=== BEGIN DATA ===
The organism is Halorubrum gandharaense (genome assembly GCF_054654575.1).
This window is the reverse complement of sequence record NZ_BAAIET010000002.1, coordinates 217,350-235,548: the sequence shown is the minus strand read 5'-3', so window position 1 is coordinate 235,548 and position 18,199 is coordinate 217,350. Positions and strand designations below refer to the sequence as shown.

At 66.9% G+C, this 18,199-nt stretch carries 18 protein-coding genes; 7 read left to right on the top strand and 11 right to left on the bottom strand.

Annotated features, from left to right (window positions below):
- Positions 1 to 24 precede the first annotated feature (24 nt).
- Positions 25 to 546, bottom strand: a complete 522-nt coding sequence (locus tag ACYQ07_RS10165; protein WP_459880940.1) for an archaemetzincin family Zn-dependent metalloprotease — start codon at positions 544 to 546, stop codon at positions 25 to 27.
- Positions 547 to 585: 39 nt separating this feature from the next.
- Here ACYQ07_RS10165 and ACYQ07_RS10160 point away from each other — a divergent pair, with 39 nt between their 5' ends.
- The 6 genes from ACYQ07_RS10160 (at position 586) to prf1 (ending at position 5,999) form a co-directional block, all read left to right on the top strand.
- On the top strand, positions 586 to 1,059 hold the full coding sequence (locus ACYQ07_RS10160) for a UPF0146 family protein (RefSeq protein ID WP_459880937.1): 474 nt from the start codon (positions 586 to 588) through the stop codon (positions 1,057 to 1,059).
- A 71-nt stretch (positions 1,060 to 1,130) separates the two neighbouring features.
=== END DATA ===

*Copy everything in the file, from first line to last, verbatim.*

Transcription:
The organism is Halorubrum gandharaense (genome assembly GCF_054654575.1).
This window is the reverse complement of sequence record NZ_BAAIET010000002.1, coordinates 217,350-235,548: the sequence shown is the minus strand read 5'-3', so window position 1 is coordinate 235,548 and position 18,199 is coordinate 217,350. Positions and strand designations below refer to the sequence as shown.

At 66.9% G+C, this 18,199-nt stretch carries 18 protein-coding genes; 7 read left to right on the top strand and 11 right to left on the bottom strand.

Annotated features, from left to right (window positions below):
- Positions 1 to 24 precede the first annotated feature (24 nt).
- Positions 25 to 546, bottom strand: a complete 522-nt coding sequence (locus tag ACYQ07_RS10165; protein WP_459880940.1) for an archaemetzincin family Zn-dependent metalloprotease — start codon at positions 544 to 546, stop codon at positions 25 to 27.
- Positions 547 to 585: 39 nt separating this feature from the next.
- Here ACYQ07_RS10165 and ACYQ07_RS10160 point away from each other — a divergent pair, with 39 nt between their 5' ends.
- The 6 genes from ACYQ07_RS10160 (at position 586) to prf1 (ending at position 5,999) form a co-directional block, all read left to right on the top strand.
- On the top strand, positions 586 to 1,059 hold the full coding sequence (locus ACYQ07_RS10160) for a UPF0146 family protein (RefSeq protein ID WP_459880937.1): 474 nt from the start codon (positions 586 to 588) through the stop codon (positions 1,057 to 1,059).
- A 71-nt stretch (positions 1,060 to 1,130) separates the two neighbouring features.